The Interestings and a failed attempt at reading non-fiction

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(c) Sampada Chavan, 2007

My reading streak has been going very well this year and I haven’t allowed school work to distract me from my pleasure reading. In my excitement, I thought I could do something experimental – I thought I could read (and finish) a non-fiction book. Boy, was I wrong! Although, however stunted my reading experience was of Lucy’s Legacy, I did learn quite a bit. My interest in Lucy was piqued when in 2007 Houston’s Museum of Natural Sciences hosted an exhibit of Lucy’s skeletal remains. She, a 3.2 million old hominid, had come all the way from Ethiopia and had created quite a buzz. I had no idea how profound an effect seeing her would have on me, but when they showed a clip of Lucy’s life and death before ushering us into the small viewing room, and when I stood, in awe, in front of the glass case, I was driven to tears. Lucy had come a long way – metaphorically and literally. But reading the book didn’t quite have that effect on me. I suppose I am just not that scientifically inclined. Sure, paleoanthropology sounds exciting, but there’s only so much jargon I can take from one book. This is not a review of the book per se, because I didn’t finish it. But it was nice revisiting Lucy, even for a short while.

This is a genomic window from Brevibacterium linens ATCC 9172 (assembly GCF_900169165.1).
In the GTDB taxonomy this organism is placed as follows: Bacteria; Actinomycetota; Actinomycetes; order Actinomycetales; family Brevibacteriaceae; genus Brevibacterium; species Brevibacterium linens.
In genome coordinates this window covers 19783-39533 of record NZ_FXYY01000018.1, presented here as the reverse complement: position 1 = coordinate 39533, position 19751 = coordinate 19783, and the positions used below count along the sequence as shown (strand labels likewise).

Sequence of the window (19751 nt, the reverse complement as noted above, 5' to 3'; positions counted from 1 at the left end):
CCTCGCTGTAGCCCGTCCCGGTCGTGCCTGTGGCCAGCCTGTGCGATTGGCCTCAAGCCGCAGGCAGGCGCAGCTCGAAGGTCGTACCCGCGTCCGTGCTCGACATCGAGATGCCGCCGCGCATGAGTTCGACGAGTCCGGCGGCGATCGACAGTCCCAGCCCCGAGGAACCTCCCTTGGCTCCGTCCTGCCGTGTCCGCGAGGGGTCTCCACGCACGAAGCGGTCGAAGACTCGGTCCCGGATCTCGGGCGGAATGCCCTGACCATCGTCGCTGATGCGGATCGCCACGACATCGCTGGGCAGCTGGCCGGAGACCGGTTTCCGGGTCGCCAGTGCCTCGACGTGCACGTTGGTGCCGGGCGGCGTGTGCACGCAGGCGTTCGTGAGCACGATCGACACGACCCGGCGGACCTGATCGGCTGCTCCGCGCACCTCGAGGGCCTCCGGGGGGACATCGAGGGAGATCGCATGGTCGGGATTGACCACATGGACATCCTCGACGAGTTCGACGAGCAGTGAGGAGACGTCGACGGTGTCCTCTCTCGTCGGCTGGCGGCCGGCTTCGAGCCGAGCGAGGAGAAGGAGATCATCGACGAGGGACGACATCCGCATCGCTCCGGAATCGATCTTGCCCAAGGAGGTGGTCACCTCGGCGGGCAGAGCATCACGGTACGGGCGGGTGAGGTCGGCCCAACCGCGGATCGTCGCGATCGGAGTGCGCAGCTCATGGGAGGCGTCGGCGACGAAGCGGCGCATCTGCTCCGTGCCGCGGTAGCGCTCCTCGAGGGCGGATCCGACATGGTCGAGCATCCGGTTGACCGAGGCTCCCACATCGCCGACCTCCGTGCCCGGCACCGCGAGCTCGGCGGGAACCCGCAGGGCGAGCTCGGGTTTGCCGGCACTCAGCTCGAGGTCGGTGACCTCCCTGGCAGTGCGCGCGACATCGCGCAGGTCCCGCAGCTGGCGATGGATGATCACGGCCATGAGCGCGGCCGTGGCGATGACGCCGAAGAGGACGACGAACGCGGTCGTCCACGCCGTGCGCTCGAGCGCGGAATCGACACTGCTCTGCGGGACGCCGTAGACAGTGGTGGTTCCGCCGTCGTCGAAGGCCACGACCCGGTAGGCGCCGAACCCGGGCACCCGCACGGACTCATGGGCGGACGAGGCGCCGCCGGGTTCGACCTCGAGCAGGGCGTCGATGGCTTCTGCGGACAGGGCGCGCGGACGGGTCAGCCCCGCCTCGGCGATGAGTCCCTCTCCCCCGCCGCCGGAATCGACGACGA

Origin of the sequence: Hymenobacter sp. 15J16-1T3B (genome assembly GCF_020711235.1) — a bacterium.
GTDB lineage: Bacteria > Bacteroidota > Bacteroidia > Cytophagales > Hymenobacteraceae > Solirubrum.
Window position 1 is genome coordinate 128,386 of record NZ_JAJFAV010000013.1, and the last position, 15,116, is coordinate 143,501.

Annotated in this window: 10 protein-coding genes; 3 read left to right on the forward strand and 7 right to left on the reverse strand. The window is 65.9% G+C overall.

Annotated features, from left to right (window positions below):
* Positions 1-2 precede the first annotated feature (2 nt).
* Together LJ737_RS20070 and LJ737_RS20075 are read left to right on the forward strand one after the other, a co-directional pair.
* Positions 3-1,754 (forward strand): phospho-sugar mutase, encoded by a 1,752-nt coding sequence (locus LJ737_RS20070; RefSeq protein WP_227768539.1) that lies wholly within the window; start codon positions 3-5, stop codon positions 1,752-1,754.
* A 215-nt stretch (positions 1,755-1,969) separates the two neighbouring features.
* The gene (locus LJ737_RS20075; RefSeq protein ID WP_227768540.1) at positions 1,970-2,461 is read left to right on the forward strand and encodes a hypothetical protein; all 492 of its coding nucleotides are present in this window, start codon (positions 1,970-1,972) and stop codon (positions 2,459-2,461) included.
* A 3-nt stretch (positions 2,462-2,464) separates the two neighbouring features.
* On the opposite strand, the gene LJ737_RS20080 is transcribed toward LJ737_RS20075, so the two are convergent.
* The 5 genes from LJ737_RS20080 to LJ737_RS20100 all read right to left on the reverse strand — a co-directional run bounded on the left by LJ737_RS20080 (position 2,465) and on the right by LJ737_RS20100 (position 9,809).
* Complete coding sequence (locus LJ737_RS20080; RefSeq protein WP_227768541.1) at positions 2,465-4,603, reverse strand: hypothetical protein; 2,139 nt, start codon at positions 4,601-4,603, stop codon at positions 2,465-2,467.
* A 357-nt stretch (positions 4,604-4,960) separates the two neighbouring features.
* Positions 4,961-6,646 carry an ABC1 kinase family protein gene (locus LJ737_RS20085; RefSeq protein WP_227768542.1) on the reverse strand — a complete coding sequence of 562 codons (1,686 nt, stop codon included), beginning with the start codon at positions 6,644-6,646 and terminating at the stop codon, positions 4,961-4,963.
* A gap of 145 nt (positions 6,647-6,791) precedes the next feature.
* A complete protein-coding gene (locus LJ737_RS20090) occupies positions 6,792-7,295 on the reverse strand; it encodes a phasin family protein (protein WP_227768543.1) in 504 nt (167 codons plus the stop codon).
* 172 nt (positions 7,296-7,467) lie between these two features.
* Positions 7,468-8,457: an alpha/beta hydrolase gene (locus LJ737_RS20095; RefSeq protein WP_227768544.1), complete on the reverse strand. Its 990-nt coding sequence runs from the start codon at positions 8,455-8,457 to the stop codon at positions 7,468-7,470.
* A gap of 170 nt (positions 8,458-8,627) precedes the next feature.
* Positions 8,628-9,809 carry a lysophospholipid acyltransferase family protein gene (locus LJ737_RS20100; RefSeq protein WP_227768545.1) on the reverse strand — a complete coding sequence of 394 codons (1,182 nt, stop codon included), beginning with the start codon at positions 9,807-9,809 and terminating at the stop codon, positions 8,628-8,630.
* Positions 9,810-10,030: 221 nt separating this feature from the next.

After the failed attempt at non-fiction, I was happy to pick up Meg Wolitzer’s The Interestings. Right from the start, I felt like I had read a book like this before. And then I realized it faintly reminded me of Donna Tartt’s Secret History. The Interestings is also about an unlikely group of friends that meet at a summer camp for creative teenagers. Ash, her brother Goodman, Jonah, Cathy, and Ethan are already friends when they include Jules, a plain girl with nothing as special about her as the rest of them, but who compensates with the help of her wry sense of humor. Jules and Ash strike up a close friendship that lasts all their lives, but the group of friends goes through upheavals and challenges that tear some apart and bring others closer.

The story, while mostly chronological, often becomes non-linear, much like our memories of time spent with friends. Wolitzer’s writing is very engaging and all but one character is really well developed and intriguing. Jonah’s story arc just doesn’t feel as appealing and almost seems forced into the story. Jules is, by all means, the protagonist, although Wolitzer gives almost equal importance to Ash and Ethan. But Jules is a flawed protagonist. Although she is a wonderful friend and normal enough for the common reader to identify with, she also battles with envy, which makes her a little less likable. On the other hand, the long-lasting friendship shared by the friends is enviable in and of itself. Ethan, especially, shows himself to a kind and reliable person – all of us would like a friend like Ethan in our lives!

Although I found the title of the book a little bit of a creative cop-out, it’s quite fortunate that the book is interesting.

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